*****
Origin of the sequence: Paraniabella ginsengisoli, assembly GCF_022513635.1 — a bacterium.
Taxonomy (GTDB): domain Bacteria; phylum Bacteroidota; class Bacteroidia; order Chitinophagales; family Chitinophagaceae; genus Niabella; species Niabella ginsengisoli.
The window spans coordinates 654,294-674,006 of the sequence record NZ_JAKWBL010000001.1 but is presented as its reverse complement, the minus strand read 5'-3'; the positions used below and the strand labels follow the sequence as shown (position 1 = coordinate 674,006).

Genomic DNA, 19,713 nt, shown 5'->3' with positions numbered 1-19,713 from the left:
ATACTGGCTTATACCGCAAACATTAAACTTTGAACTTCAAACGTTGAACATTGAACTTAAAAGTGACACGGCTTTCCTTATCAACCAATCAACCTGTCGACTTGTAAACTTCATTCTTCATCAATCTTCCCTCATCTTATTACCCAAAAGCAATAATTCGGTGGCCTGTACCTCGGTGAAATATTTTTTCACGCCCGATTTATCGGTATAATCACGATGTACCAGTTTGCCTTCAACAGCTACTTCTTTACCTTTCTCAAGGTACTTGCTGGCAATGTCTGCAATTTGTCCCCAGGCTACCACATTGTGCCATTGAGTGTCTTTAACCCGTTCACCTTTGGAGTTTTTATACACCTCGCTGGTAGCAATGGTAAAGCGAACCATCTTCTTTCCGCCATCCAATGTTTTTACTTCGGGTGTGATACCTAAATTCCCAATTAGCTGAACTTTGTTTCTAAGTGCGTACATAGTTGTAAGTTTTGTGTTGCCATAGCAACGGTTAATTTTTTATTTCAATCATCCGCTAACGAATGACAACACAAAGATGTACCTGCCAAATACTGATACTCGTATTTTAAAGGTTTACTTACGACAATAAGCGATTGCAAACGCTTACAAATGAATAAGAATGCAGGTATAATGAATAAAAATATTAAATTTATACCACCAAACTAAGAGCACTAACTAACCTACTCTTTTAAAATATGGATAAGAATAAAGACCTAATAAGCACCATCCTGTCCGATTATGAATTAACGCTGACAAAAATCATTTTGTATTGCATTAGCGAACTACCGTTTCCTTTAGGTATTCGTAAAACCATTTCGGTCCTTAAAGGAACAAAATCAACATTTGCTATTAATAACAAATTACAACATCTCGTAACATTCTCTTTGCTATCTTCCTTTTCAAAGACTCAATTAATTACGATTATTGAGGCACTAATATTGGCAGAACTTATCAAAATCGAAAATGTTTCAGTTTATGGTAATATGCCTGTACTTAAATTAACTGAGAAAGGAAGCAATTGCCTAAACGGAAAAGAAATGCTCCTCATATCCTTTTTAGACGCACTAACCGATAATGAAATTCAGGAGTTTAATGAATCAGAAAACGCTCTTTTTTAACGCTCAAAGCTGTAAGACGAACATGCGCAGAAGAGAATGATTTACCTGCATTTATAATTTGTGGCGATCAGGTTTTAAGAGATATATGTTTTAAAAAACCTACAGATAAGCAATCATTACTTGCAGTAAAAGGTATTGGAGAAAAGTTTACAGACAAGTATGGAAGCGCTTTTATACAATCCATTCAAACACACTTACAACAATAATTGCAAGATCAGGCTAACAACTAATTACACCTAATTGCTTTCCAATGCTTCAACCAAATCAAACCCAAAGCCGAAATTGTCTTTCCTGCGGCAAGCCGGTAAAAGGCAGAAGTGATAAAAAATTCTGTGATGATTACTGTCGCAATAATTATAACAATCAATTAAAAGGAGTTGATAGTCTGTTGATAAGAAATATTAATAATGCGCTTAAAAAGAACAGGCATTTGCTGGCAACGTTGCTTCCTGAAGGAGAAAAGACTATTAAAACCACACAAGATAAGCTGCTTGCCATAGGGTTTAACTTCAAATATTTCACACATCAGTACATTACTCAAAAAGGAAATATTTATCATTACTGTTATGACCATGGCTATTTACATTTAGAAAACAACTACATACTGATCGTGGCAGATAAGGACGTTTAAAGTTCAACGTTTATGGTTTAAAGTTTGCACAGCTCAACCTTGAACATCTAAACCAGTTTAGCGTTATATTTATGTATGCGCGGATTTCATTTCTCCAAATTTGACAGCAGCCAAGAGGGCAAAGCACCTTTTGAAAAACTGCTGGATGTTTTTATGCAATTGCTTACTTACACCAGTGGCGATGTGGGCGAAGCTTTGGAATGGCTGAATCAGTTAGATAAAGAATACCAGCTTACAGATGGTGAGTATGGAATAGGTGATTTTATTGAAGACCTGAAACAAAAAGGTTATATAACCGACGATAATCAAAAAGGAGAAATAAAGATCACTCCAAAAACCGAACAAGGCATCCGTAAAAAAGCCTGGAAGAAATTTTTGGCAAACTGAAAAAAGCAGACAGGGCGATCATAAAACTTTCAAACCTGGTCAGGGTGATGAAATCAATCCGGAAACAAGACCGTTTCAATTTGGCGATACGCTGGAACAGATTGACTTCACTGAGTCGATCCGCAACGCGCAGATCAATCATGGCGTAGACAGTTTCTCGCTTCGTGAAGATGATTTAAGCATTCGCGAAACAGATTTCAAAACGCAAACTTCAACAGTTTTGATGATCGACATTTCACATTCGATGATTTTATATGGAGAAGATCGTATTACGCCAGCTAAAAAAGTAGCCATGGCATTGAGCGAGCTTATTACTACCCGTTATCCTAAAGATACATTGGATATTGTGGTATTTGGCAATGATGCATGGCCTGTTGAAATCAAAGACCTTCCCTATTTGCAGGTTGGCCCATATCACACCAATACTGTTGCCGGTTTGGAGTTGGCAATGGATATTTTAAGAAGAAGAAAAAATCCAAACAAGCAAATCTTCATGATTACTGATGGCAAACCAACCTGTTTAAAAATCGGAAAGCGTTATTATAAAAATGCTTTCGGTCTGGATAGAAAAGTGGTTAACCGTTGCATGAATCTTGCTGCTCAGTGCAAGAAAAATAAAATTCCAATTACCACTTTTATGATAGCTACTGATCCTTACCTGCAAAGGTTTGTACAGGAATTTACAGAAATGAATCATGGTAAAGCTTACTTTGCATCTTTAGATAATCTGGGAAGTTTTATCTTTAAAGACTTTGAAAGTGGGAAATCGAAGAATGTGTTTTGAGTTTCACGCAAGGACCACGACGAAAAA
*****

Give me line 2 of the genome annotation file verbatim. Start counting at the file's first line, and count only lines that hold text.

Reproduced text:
Taxonomy (GTDB): domain Bacteria; phylum Bacteroidota; class Bacteroidia; order Chitinophagales; family Chitinophagaceae; genus Niabella; species Niabella ginsengisoli.